I put over 200,000km on my ex-997, that is why I'm driving a 991 GTS Smiley and the thing is that I would like to drive a 992 in the future, but right now if I loose the NA for a just downsized turbo then I would loose in the exchange, so I was hoping for hydrib tech in the 992 to compensate as for me the smaller turbo is not a substutite, but the weight gains dont look to good so far, and then I will loose on other aspects if it becomes bigger a heavier than what it already is.

    I always like the latest 911, I'm not a nostalgic, but the newest isn't always better in everything, I still prefer the steering of the 997 for example. And if modern regulations force changes in the 992 not intended to make it better as a sportscar but for other reasons the that is a problem that the previous 911 versions did not face, that is the difference now. Sportscars are under fire nowadays and Porsche faces a difficult situation with the 911, that sportsedan makers or low volume sportcar makers do not face as much. Interesting times ahead.

    You can always go for a pre-owned 997 again if the weight is an issue smiley 


    --


    Re: 992 Thread Closed

    Carlos from Spain:
    Gnil:
    Carlos from Spain:
     

    It's not about the acceleration performance, that can be compensated by increasing the torque and HP, its about how it negatively affects driving dinamics, the feel, the braking, the agility, the cornering grip, etc that most important when we are talking about weight in a sporstcar vs a sedan.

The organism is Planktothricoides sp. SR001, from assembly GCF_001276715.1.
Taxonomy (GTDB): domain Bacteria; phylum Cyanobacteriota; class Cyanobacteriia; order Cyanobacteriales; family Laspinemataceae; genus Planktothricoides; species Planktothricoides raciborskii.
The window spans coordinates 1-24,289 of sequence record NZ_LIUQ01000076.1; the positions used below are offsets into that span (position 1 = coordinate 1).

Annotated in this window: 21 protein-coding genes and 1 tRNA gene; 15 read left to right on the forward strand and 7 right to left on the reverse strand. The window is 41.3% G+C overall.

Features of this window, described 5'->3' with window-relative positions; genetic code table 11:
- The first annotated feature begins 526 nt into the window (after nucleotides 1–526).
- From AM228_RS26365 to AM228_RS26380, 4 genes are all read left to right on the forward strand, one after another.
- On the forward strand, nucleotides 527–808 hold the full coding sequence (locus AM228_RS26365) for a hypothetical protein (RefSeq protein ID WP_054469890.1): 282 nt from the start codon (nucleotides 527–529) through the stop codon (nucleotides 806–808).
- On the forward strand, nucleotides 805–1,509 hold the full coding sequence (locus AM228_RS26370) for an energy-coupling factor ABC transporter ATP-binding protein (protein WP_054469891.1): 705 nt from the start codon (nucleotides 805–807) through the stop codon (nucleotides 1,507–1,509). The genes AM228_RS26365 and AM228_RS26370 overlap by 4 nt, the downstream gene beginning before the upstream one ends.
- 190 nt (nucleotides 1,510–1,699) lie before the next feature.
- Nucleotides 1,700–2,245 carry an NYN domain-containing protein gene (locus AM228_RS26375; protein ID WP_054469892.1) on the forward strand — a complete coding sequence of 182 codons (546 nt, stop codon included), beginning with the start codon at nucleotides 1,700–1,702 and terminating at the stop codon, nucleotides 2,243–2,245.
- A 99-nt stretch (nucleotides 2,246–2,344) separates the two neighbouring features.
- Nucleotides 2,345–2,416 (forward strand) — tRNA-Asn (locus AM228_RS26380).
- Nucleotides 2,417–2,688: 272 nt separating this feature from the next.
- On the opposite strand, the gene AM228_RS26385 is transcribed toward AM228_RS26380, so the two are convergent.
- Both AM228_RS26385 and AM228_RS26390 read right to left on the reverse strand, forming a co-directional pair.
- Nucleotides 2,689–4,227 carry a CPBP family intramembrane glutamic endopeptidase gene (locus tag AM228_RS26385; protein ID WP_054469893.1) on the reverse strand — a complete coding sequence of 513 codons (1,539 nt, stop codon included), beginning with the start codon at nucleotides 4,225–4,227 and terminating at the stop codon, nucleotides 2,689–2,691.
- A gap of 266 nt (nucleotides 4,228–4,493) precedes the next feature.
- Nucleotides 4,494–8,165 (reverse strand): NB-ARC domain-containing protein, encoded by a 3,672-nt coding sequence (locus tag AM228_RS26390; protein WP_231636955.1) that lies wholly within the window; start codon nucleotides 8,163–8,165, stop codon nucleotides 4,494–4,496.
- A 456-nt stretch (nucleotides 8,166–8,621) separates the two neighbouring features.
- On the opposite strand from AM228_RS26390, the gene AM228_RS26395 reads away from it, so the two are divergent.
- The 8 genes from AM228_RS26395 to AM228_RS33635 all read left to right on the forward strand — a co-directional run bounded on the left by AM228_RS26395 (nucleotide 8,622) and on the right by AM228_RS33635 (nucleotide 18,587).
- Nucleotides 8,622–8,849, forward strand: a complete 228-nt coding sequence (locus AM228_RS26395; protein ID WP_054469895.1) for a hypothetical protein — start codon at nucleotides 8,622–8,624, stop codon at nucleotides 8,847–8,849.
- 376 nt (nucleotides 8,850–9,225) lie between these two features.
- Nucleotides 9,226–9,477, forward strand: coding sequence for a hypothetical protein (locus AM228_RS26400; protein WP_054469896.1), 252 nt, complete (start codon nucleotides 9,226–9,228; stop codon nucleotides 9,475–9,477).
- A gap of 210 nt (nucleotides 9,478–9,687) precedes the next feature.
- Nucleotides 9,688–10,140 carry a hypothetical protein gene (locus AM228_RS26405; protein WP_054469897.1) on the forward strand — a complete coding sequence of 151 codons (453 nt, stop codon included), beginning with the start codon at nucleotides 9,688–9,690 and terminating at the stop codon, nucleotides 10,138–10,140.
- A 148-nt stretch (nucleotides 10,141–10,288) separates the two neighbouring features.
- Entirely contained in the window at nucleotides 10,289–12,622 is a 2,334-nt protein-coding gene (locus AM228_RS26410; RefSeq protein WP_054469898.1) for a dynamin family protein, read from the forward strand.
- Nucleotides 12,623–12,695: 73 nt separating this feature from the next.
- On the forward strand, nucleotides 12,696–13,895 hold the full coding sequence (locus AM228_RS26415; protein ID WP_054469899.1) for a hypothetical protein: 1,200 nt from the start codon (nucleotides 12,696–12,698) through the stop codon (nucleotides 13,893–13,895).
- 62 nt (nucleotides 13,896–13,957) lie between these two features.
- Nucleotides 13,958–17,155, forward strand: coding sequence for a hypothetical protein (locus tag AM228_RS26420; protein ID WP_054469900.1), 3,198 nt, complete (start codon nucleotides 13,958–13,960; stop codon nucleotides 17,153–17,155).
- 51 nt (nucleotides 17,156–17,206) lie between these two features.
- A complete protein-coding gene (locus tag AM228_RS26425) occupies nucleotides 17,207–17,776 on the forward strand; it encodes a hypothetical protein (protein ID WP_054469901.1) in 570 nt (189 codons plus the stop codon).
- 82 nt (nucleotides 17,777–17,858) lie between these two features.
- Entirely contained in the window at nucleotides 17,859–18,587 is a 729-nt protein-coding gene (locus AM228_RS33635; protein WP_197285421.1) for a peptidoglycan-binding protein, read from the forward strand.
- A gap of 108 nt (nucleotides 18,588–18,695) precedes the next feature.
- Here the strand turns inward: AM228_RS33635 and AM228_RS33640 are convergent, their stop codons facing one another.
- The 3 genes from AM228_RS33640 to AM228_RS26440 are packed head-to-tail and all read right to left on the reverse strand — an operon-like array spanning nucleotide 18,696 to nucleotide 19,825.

It's not a lineal directly proportional relationship because new technologies and advancements in tires, chasis, electronics, etc help to "hide" the weight better, but physics is physics. I'd trade the extra weight of the 992 for the equivalent perfornance compensating HP increase of that weight increase. It's starting to cross the line now, 991 was already borderline size and weight imo.

    Exactly  ! Smiley

    Anyone interested to find out about what light weight gives in therm of sensations  , must try the Alpine . 

    Smiley I haven't and wish I could try one, must be eye opening after getting used to heavier and heavier cars over the years, then again maybe I shouldn't try it for that reason, what the heart doesnt see the heart doesnt feel Smiley


    --

     

    ⇒ Carlos - Porsche 991 Carrera GTS

     

    maybe better, yes...... otherwise you might end up wanting a Singer Smiley


    --

     964 Carrera 4 --  997.2 C2S , -20mm -- 991.2 GT3 RS 


    Re: 992 Thread Closed

    SportCarGroup:
    watt:
    RC:

    Watt, make no mistake, the new Carrera S will be quite fast on the track, even if it is slightly longer (2cm I think, not sure I remember right) and heavier (35 kg so far...) than the old one.

    Of course, but it still looks like a PanemeraSmiley

    So what? Smiley

    They're hideous, and merging design with them is foolish, especially going into a market crash and recession-  the Chinese car market is rolling over as we type.  But you're  as free to admire bad design as Sun is to have other views.  RC, is likely right going to one look like Audi seems correct to Audi and VW execs.  Enjoy your PaneSmiley

     


    Re: 992 Thread Closed

    watt:
    SportCarGroup:
    watt:
    RC: